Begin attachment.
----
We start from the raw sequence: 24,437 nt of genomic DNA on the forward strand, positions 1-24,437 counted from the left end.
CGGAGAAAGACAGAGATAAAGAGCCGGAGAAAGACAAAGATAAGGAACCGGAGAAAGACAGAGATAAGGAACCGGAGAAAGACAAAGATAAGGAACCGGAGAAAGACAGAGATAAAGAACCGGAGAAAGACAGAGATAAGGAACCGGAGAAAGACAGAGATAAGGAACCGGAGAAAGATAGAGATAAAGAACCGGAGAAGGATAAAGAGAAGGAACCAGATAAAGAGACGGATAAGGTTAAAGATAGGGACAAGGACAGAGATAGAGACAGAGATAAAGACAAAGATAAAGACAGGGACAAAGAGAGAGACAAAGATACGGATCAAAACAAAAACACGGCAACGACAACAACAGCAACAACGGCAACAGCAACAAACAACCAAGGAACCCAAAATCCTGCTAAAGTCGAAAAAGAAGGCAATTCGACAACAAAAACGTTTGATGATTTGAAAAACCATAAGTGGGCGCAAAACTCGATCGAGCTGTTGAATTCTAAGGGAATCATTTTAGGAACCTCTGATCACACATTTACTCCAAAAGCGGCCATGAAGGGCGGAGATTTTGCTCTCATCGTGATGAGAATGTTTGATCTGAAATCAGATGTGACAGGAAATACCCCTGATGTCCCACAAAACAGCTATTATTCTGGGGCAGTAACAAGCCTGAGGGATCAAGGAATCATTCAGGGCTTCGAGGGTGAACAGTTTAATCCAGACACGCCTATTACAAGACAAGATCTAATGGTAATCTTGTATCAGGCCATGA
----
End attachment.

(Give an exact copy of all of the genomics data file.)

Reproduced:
We start from the raw sequence: 24,437 nt of genomic DNA on the forward strand, positions 1-24,437 counted from the left end.
CGGAGAAAGACAGAGATAAAGAGCCGGAGAAAGACAAAGATAAGGAACCGGAGAAAGACAGAGATAAGGAACCGGAGAAAGACAAAGATAAGGAACCGGAGAAAGACAGAGATAAAGAACCGGAGAAAGACAGAGATAAGGAACCGGAGAAAGACAGAGATAAGGAACCGGAGAAAGATAGAGATAAAGAACCGGAGAAGGATAAAGAGAAGGAACCAGATAAAGAGACGGATAAGGTTAAAGATAGGGACAAGGACAGAGATAGAGACAGAGATAAAGACAAAGATAAAGACAGGGACAAAGAGAGAGACAAAGATACGGATCAAAACAAAAACACGGCAACGACAACAACAGCAACAACGGCAACAGCAACAAACAACCAAGGAACCCAAAATCCTGCTAAAGTCGAAAAAGAAGGCAATTCGACAACAAAAACGTTTGATGATTTGAAAAACCATAAGTGGGCGCAAAACTCGATCGAGCTGTTGAATTCTAAGGGAATCATTTTAGGAACCTCTGATCACACATTTACTCCAAAAGCGGCCATGAAGGGCGGAGATTTTGCTCTCATCGTGATGAGAATGTTTGATCTGAAATCAGATGTGACAGGAAATACCCCTGATGTCCCACAAAACAGCTATTATTCTGGGGCAGTAACAAGCCTGAGGGATCAAGGAATCATTCAGGGCTTCGAGGGTGAACAGTTTAATCCAGACACGCCTATTACAAGACAAGATCTAATGGTAATCTTGTATCAGGCCATGA